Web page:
One of the top questions I’m asked when people see “retired at 33 with 3 kids” is “yeah, but what about college?”. The truth is I never really gave it a lot of thought because the total cost is well into the future (though closing in fast for our oldest kid) and not huge relative to our total net worth. I had a very vague goal of being able to cover the tuition and fees for four years of in-state tuition for all three kids.
We funneled some cash into 529 accounts when North Carolina offered a tax credit for doing so. We earned a $350 tax credit for contributing $5,000 per year to the 529. When that tax credit was eliminated, I stopped contributing to the 529s and stopped thinking about college funding. Paying tens of thousands of dollars for college is no biggie when you have a million or two, right?
It turns out my lazy attitude toward college funding won’t spell disaster for my children’s higher education future. Between what we have saved in 529s, our large investment portfolio, and a plethora of other funding sources, the kids will be perfectly fine when the college tuition bills start piling up. You’ll have to read on to find out why I’m so confident (or is it cocky?).
How much does college really cost?
“It works out to just pennies per inspiring moment” reports the University of North Carolina at Chapel Hill’s Cost of Attendance page. While technically true (it’s about six cents per minute assuming all the minutes are “inspiring”), a better way to look at the cost is dollars per year. For the 2016-2017 school year, the cost of attendance at UNC is just under $25,000.
|Univ. of NC Tuition & Fees||$8,834|
|Books & Supplies||$1,442|
Here in Raleigh at North Carolina State University, the total Cost of Attendance is closer to $23,000. NCSU doesn’t include health insurance (something we would likely provide at near zero cost after subsidy through the Affordable Care Act) which explains $1,000 of the difference in cost (the other $1,000 being meals; Raleigh is cheaper than Chapel Hill I guess).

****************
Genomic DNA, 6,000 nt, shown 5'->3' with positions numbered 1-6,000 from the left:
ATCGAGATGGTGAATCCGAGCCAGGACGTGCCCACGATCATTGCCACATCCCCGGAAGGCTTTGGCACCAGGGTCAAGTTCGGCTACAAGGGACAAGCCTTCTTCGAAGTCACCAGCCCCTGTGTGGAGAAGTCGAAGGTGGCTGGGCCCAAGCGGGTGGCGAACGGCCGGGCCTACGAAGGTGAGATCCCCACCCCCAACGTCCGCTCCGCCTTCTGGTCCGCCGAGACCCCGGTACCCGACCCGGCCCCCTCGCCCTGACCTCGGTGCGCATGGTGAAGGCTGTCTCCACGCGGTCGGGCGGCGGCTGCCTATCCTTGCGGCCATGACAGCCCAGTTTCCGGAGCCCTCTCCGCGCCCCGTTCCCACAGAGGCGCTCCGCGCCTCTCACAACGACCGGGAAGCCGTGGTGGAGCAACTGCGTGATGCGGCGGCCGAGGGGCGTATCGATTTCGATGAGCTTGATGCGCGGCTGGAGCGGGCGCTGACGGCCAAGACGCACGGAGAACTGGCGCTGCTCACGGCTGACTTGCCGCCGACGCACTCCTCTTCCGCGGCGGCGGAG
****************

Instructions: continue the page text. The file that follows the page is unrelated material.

UNC Chapel Hill and NC State University are two great local options for school where the sticker price is under $100,000 for four years. We pay for these institutions through our tax dollars and we’re hoping to get a nice return on our tax dollars when our kids attend one of these two flagship research universities (Mrs. RoG and I are alumni of one or both schools. Go Heels/Pack!).
Breaking down the approximately $24,000 cost of attendance further, we see the actual academics cost around $10,000 between tuition, fees, and books. The remaining $14,000 covers personal expenses like rent, food, transportation, and beer. For those living on campus, that’s probably a good number to use since the dorms and meal plans cost what they cost and that’s the bulk of the living expenses. Off campus living costs vary greatly based on whether you own a car, whether you split a house or apartment, and whether your college crash pad is luxury, slummy, or somewhere in between.
For those students living at home, the cost of college is the $10,000 cost of tuition, fees, and books plus whatever the parents have been spending for the past 18 years.
I don’t know whether my kids will live at home, attend NC State University and commute the 12-15 minutes to school by car or live on/off campus at whatever state school they attend. With either choice, the total cost for college will be between $10,000 per year plus whatever we already spend on them as part of our $40,000 early retirement budget and $24,000 per year.
A quick note on college cost inflation. Yes, tuition increases at a faster rate than overall CPI inflation. But tuition is less than half of the total cost of attendance at the two schools I’ve mentioned. The room and board, while subject to inflation, isn’t increasing at such a rapid rate. For example, when I started college in 1998, tuition at NCSU was $2,364 while it’s $8,880 in 2016. That’s an average annual 7.6% increase. Holy smokes! All other costs of attendance totaled $6,672 in 1998 while it’s $14,159 today, a more modest 4.3% average annual increase. The total cost of attendance increased 5.3% overall during the past 18 years. CPI inflation averaged 2.2% during that period of time. Tuition outpaced inflation by 5.4% per year whereas room and board outpaced inflation by only 2.1% per year, with the overall cost of attendance outpacing inflation by 3.1% per year.